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Platelets. 2020;31(2):198-205. doi: 10.1080/09537104.2019.1585527. Epub 2019 Mar 18.

Circulating microRNAs in patients with immune thrombocytopenia before and after treatment with thrombopoietin-receptor agonists.

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Multidisciplinary Laboratory Medicine and Medical Biochemistry, Akershus University Hospital, Lørenskog, Norway.
Center for Laboratory Medicine, Østfold Hospital Trust, Grålum, Norway.
Institute of Clinical Medicine, University of Oslo, Oslo, Norway.
Department of Research, Østfold Hospital Trust, Grålum, Norway.
Department of Medicine, Østfold Hospital Trust, Grålum, Norway.
Hospital Universitario Morales Meseguer, Centro Regional de Hemodonación, Universidad de Murcia, IMIB-Arrixaca, Servicio de Hematología y Oncología Médica, Murcia, Spain.
Grupo de investigación CB15/00055 del Centro de Investigacion Biomedica en Red de Enfermedades Raras (CIBERER), Instituto de Salud Carlos III (ISCIII), Madrid, Spain.
Department of Pediatrics, Division of Hematology, New York Presbyterian Hospital, Weill Cornell Medicine, New York, NY, USA.
Department of Haematology, Oslo University Hospital, Oslo, Norway.
Research Institute of Internal Medicine, Oslo University Hospital, Oslo, Norway.
Faculty of Chemistry, Biotechnology and Food Science, Norwegian University of Life Sciences, Ås, Norway.


MicroRNAs (miRNAs) are small non-coding RNAs involved in the regulation of gene expression. Dysregulated expression of several miRNAs has been found in primary immune thrombocytopenia (ITP) suggesting that miRNAs are likely involved in the pathogenesis of ITP. We aimed to explore the differential expression of miRNAs in patients with ITP before and after starting treatment with thrombopoietin-receptor agonists (TPO-RAs) to clarify their roles in the pathophysiology of ITP, and as potential diagnostic and prognostic markers of this disorder.We performed a profiling study where 179 miRNAs were analyzed in eight ITP patients before and during treatment with TPO-RAs and in eight controls using miRNA PCR panel; 81 miRNAs were differentially expressed in ITP patients compared to controls, and 14 miRNAs showed significant changes during TPO-RA-treatment. Ten miRNAs were selected for validation that was performed in 23 patients and 22 controls using droplet digital PCR. Three miRNAs were found to be differentially expressed in ITP patients before TPO-RA-treatment compared to controls: miR-199a-5p was down-regulated (p = 0.0001), miR-33a-5p (p = 0.0002) and miR-195-5p (p = 0.035) were up-regulated. Treatment with TPO-RAs resulted in changes in six miRNAs including miR-199a-5p (p = 0.001), miR-33a-5p (p = 0.003), miR-382-5p (p = 0.004), miR-92b-3p (p = 0.005), miR-26a-5p (p = 0.008) and miR-221-3p (p = 0.023); while miR-195-5p remained unchanged and significantly higher than in controls, despite the increase in the platelet count, which may indicate its possible role in the pathophysiology of ITP. Regression analysis revealed that pre-treatment levels of miR-199a-5p and miR-221-3p could help to predict platelet response to TPO-RA-treatment. ROC curve analysis showed that the combination of miR-199a-5p and miR-33a-5p could distinguish patients with ITP from controls with AUC of 0.93.This study identifies a number of differentially expressed miRNAs in ITP patients before and after initiation of TPO-RAs with potential roles in the pathophysiology, as well as with a possible utility as diagnostic and prognostic biomarkers. These interesting findings deserve further exploration and validation in future studies.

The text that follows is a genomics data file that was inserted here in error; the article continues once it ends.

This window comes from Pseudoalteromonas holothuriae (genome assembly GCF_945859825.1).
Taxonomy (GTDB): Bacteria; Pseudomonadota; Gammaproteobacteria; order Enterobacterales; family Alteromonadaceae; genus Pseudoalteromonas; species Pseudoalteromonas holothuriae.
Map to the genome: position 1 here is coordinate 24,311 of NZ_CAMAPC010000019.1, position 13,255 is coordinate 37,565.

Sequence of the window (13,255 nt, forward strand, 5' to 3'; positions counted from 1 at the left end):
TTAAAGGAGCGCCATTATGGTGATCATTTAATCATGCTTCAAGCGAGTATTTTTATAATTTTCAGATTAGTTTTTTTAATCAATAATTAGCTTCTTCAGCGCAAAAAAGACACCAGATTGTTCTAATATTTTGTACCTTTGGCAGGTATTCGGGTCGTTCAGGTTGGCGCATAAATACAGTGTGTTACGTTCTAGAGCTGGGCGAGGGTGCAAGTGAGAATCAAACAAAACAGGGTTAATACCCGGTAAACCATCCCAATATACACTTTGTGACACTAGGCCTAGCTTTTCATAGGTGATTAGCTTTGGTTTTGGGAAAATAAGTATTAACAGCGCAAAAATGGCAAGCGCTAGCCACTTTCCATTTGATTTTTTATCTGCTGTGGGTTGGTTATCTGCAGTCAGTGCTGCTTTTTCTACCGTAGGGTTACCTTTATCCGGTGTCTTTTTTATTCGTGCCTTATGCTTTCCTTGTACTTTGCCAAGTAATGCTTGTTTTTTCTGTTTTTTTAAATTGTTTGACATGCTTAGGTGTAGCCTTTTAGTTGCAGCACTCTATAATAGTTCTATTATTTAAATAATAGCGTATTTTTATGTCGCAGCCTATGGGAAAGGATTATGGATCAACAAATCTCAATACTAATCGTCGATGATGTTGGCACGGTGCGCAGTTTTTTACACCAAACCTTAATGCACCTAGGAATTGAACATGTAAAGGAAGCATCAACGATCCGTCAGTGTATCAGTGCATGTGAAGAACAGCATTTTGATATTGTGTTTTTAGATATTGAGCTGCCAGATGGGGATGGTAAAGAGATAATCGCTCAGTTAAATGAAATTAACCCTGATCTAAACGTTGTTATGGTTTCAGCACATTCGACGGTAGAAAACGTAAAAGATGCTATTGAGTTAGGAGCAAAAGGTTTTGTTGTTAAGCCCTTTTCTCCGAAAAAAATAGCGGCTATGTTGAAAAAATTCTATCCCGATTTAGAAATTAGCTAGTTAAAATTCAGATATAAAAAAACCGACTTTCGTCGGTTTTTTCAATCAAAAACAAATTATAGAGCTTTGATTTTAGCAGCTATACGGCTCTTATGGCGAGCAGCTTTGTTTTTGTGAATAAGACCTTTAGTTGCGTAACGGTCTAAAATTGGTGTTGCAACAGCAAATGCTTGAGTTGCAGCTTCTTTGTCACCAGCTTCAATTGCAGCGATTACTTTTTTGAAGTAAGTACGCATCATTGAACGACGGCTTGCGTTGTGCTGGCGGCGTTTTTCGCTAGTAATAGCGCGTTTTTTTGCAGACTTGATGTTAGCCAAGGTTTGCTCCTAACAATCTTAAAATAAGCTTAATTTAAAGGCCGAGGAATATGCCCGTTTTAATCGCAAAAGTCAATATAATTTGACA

ITP; TPO-RAs; microRNAs

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